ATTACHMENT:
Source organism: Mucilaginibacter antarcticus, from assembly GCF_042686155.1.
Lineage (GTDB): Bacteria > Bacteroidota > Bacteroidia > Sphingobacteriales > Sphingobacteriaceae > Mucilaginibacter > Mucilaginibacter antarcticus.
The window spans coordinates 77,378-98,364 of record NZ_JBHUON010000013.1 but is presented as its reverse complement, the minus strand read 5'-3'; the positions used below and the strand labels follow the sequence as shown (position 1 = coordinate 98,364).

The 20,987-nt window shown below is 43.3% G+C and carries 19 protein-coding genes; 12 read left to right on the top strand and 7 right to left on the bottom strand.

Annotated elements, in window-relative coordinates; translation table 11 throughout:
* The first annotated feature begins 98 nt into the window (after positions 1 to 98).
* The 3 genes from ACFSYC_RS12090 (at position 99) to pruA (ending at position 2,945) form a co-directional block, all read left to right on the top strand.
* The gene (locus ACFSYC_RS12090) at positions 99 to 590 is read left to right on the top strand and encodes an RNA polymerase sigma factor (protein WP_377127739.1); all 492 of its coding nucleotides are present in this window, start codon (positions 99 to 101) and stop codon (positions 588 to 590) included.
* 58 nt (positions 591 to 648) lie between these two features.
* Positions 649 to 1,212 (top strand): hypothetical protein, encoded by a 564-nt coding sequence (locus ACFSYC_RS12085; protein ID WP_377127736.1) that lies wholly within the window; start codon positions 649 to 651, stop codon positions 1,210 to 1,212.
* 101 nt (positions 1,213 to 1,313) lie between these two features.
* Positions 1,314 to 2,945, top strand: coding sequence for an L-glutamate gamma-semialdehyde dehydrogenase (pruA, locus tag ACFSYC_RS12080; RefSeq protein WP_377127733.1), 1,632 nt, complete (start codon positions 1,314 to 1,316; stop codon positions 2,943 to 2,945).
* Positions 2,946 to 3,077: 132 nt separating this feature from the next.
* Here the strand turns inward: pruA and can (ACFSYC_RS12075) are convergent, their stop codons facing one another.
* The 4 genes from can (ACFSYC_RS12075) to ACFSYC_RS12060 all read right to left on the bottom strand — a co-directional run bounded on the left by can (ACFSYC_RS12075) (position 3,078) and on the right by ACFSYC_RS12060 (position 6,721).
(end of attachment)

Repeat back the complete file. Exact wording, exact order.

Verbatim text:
Source organism: Mucilaginibacter antarcticus, from assembly GCF_042686155.1.
Lineage (GTDB): Bacteria > Bacteroidota > Bacteroidia > Sphingobacteriales > Sphingobacteriaceae > Mucilaginibacter > Mucilaginibacter antarcticus.
The window spans coordinates 77,378-98,364 of record NZ_JBHUON010000013.1 but is presented as its reverse complement, the minus strand read 5'-3'; the positions used below and the strand labels follow the sequence as shown (position 1 = coordinate 98,364).

The 20,987-nt window shown below is 43.3% G+C and carries 19 protein-coding genes; 12 read left to right on the top strand and 7 right to left on the bottom strand.

Annotated elements, in window-relative coordinates; translation table 11 throughout:
* The first annotated feature begins 98 nt into the window (after positions 1 to 98).
* The 3 genes from ACFSYC_RS12090 (at position 99) to pruA (ending at position 2,945) form a co-directional block, all read left to right on the top strand.
* The gene (locus ACFSYC_RS12090) at positions 99 to 590 is read left to right on the top strand and encodes an RNA polymerase sigma factor (protein WP_377127739.1); all 492 of its coding nucleotides are present in this window, start codon (positions 99 to 101) and stop codon (positions 588 to 590) included.
* 58 nt (positions 591 to 648) lie between these two features.
* Positions 649 to 1,212 (top strand): hypothetical protein, encoded by a 564-nt coding sequence (locus ACFSYC_RS12085; protein ID WP_377127736.1) that lies wholly within the window; start codon positions 649 to 651, stop codon positions 1,210 to 1,212.
* 101 nt (positions 1,213 to 1,313) lie between these two features.
* Positions 1,314 to 2,945, top strand: coding sequence for an L-glutamate gamma-semialdehyde dehydrogenase (pruA, locus tag ACFSYC_RS12080; RefSeq protein WP_377127733.1), 1,632 nt, complete (start codon positions 1,314 to 1,316; stop codon positions 2,943 to 2,945).
* Positions 2,946 to 3,077: 132 nt separating this feature from the next.
* Here the strand turns inward: pruA and can (ACFSYC_RS12075) are convergent, their stop codons facing one another.
* The 4 genes from can (ACFSYC_RS12075) to ACFSYC_RS12060 all read right to left on the bottom strand — a co-directional run bounded on the left by can (ACFSYC_RS12075) (position 3,078) and on the right by ACFSYC_RS12060 (position 6,721).